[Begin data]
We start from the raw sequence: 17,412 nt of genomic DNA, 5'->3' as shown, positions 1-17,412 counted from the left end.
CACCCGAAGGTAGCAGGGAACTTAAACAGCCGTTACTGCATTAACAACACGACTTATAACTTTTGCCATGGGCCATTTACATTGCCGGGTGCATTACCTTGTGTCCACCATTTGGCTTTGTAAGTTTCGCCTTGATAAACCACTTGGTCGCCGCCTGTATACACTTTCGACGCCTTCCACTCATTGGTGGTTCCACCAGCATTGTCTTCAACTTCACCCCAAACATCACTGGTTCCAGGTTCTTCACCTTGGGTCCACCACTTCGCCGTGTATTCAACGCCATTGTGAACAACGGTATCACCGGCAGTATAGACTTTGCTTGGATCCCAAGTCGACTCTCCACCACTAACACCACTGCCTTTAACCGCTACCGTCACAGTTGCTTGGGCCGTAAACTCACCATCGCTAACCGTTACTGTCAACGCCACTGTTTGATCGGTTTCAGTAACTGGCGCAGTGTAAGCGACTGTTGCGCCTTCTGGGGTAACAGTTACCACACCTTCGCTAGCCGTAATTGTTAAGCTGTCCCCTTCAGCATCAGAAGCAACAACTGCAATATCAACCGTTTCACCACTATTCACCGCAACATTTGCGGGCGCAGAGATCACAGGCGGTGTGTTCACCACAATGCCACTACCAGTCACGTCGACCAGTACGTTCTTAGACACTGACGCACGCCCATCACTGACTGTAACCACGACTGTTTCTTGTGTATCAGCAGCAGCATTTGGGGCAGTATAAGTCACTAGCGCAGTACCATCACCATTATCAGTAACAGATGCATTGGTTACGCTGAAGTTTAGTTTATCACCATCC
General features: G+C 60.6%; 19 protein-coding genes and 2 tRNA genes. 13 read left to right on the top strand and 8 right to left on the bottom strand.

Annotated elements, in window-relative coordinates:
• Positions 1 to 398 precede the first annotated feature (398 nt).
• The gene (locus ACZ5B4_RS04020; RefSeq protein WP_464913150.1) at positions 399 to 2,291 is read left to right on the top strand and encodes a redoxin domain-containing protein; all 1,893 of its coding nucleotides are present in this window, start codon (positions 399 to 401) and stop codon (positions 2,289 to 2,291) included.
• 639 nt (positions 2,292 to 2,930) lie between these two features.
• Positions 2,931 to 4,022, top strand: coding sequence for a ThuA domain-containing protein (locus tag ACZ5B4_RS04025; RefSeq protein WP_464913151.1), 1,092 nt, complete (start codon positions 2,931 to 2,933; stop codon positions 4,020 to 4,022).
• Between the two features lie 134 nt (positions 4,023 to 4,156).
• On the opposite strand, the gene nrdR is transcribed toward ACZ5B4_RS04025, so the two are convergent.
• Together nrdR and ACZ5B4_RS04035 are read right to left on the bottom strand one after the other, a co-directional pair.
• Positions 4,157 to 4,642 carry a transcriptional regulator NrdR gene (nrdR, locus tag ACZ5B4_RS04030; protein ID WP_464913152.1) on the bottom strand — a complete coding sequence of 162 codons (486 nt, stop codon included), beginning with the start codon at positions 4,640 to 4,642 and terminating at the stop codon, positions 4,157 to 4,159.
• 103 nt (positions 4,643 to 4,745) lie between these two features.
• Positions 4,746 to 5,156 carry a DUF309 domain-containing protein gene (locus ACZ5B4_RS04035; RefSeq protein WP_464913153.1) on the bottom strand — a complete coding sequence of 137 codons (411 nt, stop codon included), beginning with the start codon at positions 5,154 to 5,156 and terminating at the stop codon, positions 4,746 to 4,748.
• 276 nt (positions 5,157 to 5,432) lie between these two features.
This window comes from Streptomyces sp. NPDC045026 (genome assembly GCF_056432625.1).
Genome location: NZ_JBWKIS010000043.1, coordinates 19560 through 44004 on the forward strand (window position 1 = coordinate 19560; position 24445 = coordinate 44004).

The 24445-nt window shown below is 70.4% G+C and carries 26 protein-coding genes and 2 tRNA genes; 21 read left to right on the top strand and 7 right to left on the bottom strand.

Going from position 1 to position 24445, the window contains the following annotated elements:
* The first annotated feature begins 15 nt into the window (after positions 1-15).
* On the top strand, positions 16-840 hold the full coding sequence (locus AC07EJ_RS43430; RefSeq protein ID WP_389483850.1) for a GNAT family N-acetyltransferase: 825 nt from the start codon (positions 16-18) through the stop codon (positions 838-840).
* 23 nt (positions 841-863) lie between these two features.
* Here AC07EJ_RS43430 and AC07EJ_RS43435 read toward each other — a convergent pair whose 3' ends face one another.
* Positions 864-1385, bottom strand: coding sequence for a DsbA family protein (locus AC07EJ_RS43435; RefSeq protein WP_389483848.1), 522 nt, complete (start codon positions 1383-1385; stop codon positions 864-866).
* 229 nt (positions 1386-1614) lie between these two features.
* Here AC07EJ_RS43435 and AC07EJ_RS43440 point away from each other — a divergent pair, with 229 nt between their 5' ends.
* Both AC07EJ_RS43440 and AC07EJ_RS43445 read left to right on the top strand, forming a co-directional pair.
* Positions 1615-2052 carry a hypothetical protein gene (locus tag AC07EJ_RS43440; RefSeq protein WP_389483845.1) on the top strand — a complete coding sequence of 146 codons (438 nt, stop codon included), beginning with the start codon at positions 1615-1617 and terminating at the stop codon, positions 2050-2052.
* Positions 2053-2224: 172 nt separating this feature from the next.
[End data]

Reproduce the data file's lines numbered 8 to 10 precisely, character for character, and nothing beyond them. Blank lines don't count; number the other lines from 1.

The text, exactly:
• Positions 2,931 to 4,022, top strand: coding sequence for a ThuA domain-containing protein (locus tag ACZ5B4_RS04025; RefSeq protein WP_464913151.1), 1,092 nt, complete (start codon positions 2,931 to 2,933; stop codon positions 4,020 to 4,022).
• Between the two features lie 134 nt (positions 4,023 to 4,156).
• On the opposite strand, the gene nrdR is transcribed toward ACZ5B4_RS04025, so the two are convergent.